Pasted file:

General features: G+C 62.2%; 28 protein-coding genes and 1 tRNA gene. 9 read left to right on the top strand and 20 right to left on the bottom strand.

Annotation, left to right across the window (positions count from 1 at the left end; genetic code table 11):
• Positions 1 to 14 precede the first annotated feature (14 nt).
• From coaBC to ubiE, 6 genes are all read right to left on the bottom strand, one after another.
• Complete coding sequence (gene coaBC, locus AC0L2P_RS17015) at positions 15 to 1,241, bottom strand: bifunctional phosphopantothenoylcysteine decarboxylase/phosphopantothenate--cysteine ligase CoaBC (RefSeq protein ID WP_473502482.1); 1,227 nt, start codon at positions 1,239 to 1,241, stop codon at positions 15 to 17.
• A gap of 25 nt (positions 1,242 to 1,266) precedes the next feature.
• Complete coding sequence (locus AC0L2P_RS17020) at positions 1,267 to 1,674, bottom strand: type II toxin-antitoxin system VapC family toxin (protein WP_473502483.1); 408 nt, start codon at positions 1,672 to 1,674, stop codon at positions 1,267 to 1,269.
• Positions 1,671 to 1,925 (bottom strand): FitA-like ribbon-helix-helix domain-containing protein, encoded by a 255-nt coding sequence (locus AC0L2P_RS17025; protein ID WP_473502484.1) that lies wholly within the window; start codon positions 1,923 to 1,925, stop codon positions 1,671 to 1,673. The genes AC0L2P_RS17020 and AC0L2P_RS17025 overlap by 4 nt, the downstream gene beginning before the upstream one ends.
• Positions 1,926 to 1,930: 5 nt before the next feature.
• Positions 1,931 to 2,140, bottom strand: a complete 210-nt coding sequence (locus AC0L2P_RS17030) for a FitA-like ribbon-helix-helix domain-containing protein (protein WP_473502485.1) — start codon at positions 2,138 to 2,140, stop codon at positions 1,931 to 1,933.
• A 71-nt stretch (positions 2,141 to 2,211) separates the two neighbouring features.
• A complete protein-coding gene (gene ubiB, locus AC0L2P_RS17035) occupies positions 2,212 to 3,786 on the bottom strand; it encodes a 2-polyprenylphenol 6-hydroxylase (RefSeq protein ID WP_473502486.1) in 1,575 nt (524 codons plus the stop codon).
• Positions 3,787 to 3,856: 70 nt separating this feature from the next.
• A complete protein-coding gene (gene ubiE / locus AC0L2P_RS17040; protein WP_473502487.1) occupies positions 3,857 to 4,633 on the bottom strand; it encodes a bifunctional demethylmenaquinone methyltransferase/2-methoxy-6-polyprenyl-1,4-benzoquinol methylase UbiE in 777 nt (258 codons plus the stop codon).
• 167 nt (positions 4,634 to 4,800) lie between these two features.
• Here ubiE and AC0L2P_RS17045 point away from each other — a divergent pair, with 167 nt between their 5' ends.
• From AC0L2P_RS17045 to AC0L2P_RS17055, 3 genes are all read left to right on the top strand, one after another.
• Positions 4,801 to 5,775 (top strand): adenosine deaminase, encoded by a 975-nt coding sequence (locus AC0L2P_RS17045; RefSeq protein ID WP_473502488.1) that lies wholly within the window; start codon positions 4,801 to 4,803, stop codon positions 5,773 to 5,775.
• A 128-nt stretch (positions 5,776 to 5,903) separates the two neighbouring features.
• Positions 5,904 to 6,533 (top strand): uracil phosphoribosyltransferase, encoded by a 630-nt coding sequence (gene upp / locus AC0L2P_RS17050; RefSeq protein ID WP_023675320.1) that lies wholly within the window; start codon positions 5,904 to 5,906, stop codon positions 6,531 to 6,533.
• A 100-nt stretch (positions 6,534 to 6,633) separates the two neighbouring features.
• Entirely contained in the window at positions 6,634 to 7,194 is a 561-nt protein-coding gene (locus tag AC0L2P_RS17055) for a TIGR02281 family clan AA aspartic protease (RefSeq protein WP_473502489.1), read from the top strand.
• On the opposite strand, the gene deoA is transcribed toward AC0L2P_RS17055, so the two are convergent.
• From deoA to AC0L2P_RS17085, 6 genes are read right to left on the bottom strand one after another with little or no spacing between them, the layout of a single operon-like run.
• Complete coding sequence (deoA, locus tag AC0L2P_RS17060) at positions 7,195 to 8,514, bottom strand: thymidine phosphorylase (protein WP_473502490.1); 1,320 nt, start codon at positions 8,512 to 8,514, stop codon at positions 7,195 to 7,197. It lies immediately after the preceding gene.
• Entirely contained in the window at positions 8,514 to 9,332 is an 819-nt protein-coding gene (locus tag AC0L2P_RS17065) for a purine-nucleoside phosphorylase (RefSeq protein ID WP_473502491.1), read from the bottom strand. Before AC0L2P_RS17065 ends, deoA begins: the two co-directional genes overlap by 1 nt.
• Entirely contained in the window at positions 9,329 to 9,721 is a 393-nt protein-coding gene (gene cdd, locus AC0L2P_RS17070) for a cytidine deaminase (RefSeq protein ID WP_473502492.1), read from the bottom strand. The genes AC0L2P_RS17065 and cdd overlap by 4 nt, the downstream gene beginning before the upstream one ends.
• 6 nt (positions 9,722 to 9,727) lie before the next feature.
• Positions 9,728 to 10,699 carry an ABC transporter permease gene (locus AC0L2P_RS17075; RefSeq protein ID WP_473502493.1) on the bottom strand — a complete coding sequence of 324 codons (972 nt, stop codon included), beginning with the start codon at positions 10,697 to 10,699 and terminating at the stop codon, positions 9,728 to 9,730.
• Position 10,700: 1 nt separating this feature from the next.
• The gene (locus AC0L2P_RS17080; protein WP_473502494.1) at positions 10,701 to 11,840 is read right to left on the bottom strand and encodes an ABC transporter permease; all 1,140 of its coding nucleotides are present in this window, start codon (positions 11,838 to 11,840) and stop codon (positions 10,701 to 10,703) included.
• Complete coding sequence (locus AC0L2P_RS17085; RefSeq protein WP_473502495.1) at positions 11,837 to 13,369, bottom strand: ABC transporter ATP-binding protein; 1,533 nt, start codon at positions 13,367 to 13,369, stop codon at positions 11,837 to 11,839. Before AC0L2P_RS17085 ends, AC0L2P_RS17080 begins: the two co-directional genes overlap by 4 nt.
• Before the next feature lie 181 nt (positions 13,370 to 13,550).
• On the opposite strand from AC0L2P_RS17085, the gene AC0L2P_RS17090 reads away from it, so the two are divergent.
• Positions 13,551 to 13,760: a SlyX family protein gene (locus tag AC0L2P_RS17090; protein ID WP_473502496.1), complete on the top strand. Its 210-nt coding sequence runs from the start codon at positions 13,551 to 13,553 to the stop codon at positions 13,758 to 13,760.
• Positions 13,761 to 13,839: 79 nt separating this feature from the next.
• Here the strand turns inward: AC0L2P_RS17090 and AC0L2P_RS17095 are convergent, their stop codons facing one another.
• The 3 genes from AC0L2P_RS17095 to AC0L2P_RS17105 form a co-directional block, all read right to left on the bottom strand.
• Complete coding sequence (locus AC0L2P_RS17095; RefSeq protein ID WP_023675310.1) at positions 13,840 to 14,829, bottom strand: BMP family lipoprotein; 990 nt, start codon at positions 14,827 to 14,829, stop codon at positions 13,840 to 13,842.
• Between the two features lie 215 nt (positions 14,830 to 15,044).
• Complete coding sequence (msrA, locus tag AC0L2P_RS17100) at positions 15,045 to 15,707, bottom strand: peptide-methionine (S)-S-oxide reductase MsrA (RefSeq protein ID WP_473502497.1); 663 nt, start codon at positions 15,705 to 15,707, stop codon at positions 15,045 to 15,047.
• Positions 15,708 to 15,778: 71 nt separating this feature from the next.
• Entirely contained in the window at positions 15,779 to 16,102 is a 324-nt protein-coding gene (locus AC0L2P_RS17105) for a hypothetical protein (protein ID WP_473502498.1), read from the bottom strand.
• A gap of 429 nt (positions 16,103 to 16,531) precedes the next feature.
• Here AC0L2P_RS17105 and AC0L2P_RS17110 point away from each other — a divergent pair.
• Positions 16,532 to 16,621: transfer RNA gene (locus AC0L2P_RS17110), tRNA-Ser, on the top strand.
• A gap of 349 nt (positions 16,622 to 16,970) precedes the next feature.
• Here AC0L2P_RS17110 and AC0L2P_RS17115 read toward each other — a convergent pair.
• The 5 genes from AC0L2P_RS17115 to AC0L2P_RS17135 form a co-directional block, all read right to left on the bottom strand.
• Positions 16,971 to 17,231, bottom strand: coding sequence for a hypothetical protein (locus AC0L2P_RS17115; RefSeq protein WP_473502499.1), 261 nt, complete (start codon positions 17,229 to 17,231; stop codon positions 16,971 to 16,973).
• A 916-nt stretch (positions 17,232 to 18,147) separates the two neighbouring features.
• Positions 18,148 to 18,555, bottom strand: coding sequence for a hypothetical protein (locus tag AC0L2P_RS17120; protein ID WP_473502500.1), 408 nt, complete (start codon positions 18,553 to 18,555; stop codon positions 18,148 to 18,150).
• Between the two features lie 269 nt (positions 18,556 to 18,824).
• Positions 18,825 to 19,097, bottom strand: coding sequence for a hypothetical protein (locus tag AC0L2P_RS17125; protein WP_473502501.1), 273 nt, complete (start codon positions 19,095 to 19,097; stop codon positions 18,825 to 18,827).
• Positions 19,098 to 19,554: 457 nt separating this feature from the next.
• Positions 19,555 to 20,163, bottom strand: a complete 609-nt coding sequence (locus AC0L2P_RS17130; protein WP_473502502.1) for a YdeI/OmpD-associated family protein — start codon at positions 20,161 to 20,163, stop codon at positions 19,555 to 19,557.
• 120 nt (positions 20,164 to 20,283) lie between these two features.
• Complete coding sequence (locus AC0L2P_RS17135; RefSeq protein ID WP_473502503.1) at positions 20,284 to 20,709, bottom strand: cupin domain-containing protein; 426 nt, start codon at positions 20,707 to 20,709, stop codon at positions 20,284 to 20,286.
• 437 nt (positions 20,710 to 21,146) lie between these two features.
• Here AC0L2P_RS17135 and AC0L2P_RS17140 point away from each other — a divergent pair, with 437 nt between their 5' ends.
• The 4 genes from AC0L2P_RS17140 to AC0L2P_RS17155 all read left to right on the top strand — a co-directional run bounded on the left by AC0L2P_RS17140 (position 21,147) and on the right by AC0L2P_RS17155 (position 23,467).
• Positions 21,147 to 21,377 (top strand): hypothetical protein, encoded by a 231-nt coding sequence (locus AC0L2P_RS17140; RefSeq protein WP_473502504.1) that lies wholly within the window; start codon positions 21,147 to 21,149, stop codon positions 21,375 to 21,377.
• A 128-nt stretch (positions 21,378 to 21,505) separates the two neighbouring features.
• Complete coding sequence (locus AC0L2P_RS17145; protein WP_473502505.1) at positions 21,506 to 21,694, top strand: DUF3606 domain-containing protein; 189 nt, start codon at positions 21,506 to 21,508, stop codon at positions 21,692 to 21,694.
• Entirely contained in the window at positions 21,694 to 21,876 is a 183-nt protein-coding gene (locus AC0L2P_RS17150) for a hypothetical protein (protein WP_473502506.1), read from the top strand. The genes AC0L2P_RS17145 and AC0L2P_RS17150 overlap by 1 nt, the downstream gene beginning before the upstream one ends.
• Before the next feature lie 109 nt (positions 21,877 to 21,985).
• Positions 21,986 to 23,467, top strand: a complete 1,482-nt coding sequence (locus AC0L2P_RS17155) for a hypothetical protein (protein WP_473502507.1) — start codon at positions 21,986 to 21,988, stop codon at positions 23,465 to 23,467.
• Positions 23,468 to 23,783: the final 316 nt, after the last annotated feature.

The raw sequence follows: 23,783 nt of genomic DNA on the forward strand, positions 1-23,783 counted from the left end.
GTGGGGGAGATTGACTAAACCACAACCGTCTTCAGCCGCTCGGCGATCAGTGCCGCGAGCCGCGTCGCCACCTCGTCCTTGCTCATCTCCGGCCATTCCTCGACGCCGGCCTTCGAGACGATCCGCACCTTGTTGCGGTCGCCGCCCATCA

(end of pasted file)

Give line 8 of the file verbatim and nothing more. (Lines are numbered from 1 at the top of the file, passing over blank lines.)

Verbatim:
• Positions 1,671 to 1,925 (bottom strand): FitA-like ribbon-helix-helix domain-containing protein, encoded by a 255-nt coding sequence (locus AC0L2P_RS17025; protein ID WP_473502484.1) that lies wholly within the window; start codon positions 1,923 to 1,925, stop codon positions 1,671 to 1,673. The genes AC0L2P_RS17020 and AC0L2P_RS17025 overlap by 4 nt, the downstream gene beginning before the upstream one ends.